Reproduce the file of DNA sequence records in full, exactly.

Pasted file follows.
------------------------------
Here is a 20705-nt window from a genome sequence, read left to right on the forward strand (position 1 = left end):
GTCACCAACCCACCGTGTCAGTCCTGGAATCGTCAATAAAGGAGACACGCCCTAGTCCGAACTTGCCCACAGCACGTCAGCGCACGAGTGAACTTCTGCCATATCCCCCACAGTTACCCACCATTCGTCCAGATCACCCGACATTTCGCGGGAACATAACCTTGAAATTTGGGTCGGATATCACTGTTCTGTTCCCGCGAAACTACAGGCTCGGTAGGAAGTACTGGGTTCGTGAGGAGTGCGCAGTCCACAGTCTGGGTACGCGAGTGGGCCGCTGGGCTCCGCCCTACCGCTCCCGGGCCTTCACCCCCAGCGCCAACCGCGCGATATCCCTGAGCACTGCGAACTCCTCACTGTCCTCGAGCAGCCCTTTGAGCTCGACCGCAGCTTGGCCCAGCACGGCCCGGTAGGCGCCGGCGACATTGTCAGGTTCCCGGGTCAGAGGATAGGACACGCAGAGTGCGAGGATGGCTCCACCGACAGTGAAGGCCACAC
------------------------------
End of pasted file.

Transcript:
Here is a 20705-nt window from a genome sequence, read left to right on the forward strand (position 1 = left end):
GTCACCAACCCACCGTGTCAGTCCTGGAATCGTCAATAAAGGAGACACGCCCTAGTCCGAACTTGCCCACAGCACGTCAGCGCACGAGTGAACTTCTGCCATATCCCCCACAGTTACCCACCATTCGTCCAGATCACCCGACATTTCGCGGGAACATAACCTTGAAATTTGGGTCGGATATCACTGTTCTGTTCCCGCGAAACTACAGGCTCGGTAGGAAGTACTGGGTTCGTGAGGAGTGCGCAGTCCACAGTCTGGGTACGCGAGTGGGCCGCTGGGCTCCGCCCTACCGCTCCCGGGCCTTCACCCCCAGCGCCAACCGCGCGATATCCCTGAGCACTGCGAACTCCTCACTGTCCTCGAGCAGCCCTTTGAGCTCGACCGCAGCTTGGCCCAGCACGGCCCGGTAGGCGCCGGCGACATTGTCAGGTTCCCGGGTCAGAGGATAGGACACGCAGAGTGCGAGGATGGCTCCACCGACAGTGAAGGCCACAC